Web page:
Chris Dry got the Blitzboks off to a flyer, finishing off a fine move from halfway to touch down in the corner. Branco du Preez missed the conversion. England hit back through Richard de Carpentier, who covered half the pitch to score under the posts. Tom Mitchell’s conversion gave England a 7-5 lead.

Related: Global contract negotiator Michael Cheika remains key to Wallabies recovery | Rajiv Maharaj

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Permanent link to this article: https://www.theguardian.com/sport/2016/dec/11/england-sevens-south-africa-australia-cape-town

Nov 27

Wales’ flawed win leaves South Africa’s Allister Coetzee carrying the can

• Wales 27-13 South Africa
• Springboks coach will almost certainly be sacked in December

The last time South Africa lost all their autumn Tests they at least went down swinging. A 50-point defeat by England in 2002 was brutal, nasty even, and left Clive Woodward irate at the injuries incurred by the Springboks’ strong-arm tactics. Today it is only the Springboks licking their wounds.

A record eighth defeat in a calendar year, and only the third in 110 years by Wales, has proved the final straw and the South African Rugby Union has promised root-and-branch reform. Allister Coetzee looks likely to lose his job after he reports to his employers in mid-December but to suggest the buck stops with him is risible. Political interference – it was the sports minister who labelled the Springboks “a bunch of losers” after the defeat by Japan last year – outdated domestic infrastructure and the ever increasing player drain renders this South Africa’s lowest ebb.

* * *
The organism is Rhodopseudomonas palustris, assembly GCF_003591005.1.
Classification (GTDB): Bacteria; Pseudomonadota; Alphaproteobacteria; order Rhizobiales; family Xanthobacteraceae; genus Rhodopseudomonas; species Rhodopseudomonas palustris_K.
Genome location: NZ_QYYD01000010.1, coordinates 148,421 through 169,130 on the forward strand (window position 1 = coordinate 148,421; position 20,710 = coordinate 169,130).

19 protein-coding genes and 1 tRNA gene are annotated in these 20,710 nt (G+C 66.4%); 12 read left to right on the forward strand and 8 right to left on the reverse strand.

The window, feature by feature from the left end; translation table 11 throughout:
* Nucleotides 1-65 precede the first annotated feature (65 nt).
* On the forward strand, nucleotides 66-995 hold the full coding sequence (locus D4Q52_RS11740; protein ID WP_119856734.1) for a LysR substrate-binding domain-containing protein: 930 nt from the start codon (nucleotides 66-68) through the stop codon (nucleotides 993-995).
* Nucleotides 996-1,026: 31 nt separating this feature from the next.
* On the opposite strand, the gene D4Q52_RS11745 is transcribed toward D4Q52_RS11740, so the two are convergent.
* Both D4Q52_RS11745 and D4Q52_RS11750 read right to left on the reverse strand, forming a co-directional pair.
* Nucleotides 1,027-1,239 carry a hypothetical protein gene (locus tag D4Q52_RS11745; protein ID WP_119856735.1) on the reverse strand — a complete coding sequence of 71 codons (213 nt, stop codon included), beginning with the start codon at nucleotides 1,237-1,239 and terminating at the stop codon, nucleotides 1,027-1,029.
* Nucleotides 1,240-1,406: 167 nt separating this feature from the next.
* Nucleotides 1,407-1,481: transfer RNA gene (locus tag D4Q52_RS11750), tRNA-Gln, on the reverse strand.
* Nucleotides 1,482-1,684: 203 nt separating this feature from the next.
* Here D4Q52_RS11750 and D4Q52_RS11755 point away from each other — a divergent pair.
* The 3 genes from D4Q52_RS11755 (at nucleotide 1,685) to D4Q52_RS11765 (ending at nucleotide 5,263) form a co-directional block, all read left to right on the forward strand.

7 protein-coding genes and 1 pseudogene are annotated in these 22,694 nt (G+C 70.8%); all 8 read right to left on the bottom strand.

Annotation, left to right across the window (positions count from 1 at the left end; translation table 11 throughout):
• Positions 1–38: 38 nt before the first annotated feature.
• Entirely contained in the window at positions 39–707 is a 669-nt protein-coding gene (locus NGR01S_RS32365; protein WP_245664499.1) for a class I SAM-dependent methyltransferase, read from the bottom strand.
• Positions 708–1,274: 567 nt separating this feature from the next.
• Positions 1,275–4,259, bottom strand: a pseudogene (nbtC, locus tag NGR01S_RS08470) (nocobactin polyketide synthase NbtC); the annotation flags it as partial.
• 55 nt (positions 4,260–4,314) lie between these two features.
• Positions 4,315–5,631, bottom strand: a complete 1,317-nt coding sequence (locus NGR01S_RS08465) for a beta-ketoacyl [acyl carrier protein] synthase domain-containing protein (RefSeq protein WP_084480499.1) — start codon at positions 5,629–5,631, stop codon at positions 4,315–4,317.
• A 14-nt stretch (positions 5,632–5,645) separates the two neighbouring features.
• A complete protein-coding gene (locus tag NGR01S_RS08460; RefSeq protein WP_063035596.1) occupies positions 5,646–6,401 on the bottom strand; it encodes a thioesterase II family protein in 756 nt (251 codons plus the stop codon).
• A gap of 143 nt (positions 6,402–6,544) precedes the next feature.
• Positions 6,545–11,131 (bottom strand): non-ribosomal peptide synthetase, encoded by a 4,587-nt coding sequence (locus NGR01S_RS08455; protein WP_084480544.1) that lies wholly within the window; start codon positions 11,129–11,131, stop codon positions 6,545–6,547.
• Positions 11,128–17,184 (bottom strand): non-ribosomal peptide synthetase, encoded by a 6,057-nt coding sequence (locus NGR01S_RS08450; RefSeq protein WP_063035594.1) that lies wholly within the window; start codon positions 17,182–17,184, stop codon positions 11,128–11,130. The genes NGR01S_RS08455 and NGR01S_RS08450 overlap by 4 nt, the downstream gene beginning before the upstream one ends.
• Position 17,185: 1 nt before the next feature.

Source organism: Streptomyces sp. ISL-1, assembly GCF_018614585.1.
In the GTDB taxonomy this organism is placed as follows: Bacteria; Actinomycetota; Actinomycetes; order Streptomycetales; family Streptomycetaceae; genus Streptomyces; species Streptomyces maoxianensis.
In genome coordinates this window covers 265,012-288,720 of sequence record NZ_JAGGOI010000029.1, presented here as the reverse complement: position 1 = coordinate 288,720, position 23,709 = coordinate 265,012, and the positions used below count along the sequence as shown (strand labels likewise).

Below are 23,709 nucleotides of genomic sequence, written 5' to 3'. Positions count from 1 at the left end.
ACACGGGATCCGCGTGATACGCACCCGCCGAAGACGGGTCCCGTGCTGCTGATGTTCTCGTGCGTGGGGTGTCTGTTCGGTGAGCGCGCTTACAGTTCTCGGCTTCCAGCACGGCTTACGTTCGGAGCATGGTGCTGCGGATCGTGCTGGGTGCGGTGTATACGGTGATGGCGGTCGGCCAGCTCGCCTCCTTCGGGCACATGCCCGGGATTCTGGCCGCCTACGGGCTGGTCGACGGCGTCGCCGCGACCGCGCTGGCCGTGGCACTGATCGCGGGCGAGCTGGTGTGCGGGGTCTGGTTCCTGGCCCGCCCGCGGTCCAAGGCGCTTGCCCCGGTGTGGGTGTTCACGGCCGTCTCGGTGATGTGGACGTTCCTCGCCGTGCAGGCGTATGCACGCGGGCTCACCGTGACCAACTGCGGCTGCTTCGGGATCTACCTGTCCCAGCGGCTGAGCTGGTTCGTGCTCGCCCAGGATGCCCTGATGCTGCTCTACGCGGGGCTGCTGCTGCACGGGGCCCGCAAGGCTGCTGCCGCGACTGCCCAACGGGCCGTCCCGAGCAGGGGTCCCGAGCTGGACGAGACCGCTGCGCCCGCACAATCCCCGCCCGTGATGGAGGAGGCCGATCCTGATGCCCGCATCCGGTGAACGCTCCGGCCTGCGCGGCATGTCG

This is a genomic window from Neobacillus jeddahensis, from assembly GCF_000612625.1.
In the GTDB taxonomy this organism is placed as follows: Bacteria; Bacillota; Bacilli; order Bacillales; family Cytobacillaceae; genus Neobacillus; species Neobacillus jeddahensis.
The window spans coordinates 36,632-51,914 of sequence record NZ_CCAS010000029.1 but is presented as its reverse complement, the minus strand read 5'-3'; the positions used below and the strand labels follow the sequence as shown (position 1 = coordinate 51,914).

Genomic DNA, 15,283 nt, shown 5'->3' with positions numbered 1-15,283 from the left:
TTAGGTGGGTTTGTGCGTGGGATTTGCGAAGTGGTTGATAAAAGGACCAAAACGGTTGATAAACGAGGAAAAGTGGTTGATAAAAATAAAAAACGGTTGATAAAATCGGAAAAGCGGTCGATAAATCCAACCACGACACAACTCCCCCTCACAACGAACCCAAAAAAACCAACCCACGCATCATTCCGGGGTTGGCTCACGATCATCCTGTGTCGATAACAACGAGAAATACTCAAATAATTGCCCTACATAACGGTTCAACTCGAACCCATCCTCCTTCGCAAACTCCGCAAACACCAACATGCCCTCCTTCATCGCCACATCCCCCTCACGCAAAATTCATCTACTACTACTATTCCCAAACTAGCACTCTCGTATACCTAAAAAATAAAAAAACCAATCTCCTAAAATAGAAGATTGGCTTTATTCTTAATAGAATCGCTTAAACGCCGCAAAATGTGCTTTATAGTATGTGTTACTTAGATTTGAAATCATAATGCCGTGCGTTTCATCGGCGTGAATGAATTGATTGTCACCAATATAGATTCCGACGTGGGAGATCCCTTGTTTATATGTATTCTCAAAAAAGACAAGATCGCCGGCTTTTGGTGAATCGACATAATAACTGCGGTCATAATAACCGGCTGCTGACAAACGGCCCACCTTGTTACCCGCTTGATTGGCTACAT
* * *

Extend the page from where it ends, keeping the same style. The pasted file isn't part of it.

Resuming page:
Related: Wales and Tipuric boost Howley to leave South Africa and Coetzee gloomy

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Permanent link to this article: https://www.theguardian.com/sport/2016/nov/27/wales-win-south-africa-allister-coetzee

Nov 26

Wales and Tipuric boost Howley to leave South Africa and Coetzee gloomy

• Wales 27-13 South Africa
• Ken Owens and Justin Tipuric score home side’s tries